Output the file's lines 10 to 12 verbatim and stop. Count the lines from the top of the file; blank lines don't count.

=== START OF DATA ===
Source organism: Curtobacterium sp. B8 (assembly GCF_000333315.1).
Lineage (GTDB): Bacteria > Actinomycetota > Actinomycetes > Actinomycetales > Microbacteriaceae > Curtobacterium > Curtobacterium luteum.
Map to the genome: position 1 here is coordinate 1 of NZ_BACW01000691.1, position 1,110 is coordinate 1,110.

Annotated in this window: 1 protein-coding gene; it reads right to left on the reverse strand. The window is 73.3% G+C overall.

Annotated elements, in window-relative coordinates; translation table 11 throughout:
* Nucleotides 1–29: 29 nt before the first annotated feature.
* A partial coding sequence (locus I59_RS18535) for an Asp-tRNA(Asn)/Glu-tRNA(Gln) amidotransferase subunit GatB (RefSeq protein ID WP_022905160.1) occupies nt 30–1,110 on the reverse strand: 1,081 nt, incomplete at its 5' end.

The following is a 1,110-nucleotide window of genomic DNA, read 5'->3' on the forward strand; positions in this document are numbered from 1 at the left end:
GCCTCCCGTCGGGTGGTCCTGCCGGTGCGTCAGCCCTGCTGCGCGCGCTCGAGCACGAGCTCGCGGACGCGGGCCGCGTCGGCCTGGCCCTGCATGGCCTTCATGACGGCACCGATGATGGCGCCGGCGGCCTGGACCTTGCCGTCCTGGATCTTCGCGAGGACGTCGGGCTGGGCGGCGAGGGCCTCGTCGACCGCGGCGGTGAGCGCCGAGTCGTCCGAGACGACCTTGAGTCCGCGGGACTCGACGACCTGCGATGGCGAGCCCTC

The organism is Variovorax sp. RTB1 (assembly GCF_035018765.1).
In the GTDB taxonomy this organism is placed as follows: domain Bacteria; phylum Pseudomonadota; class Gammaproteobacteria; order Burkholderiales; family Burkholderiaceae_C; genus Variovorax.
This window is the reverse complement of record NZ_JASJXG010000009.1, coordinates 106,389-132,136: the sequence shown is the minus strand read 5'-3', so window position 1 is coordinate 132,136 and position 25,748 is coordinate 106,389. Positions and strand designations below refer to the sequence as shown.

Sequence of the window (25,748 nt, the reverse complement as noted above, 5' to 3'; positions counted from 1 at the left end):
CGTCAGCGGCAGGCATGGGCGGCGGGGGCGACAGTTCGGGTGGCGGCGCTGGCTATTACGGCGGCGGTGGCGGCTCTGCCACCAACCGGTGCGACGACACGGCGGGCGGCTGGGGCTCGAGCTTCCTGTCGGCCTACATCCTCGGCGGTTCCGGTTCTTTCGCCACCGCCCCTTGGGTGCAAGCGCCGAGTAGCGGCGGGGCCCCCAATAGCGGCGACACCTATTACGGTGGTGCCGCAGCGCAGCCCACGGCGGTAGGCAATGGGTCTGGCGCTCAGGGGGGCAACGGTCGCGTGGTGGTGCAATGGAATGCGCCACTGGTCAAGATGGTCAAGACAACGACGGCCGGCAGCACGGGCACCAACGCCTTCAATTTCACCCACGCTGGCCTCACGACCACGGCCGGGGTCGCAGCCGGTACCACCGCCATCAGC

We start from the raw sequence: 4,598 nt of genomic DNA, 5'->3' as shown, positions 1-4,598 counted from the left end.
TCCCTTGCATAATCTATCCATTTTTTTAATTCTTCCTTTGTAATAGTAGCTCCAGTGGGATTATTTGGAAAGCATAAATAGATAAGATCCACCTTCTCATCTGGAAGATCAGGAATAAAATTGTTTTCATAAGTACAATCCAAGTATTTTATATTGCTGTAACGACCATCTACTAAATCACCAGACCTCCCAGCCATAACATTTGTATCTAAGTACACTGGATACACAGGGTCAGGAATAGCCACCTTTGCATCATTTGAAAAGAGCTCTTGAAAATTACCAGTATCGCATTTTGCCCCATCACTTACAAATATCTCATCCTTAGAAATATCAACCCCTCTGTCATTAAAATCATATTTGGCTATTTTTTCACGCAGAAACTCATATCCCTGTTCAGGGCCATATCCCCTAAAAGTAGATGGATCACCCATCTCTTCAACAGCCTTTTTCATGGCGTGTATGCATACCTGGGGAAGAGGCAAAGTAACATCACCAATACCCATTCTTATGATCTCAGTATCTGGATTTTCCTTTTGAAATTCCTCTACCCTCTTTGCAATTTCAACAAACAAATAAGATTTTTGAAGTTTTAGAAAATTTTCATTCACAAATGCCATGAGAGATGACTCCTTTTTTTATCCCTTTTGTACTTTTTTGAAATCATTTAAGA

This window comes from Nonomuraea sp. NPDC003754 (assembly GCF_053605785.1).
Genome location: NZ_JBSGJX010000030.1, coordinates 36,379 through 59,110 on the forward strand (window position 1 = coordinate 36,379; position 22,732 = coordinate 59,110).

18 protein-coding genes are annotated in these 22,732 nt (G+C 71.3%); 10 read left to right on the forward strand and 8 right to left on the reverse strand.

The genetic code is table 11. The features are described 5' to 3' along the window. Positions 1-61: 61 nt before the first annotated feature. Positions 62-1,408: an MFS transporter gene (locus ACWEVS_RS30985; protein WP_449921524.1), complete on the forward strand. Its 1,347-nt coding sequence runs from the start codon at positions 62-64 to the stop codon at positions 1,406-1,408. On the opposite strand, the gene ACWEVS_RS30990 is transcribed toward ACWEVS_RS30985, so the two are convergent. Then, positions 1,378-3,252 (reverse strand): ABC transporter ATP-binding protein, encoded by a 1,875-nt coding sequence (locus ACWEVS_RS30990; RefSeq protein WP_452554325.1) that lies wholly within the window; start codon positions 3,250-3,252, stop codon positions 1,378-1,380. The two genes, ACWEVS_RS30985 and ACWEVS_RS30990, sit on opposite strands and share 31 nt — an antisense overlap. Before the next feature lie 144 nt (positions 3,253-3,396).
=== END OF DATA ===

The organism is Variovorax sp. RTB1 (assembly GCF_035018765.1).
In the GTDB taxonomy this organism is placed as follows: domain Bacteria; phylum Pseudomonadota; class Gammaproteobacteria; order Burkholderiales; family Burkholderiaceae_C; genus Variovorax.
This window is the reverse complement of record NZ_JASJXG010000009.1, coordinates 106,389-132,136: the sequence shown is the minus strand read 5'-3', so window position 1 is coordinate 132,136 and position 25,748 is coordinate 106,389. Positions and strand designations below refer to the sequence as shown.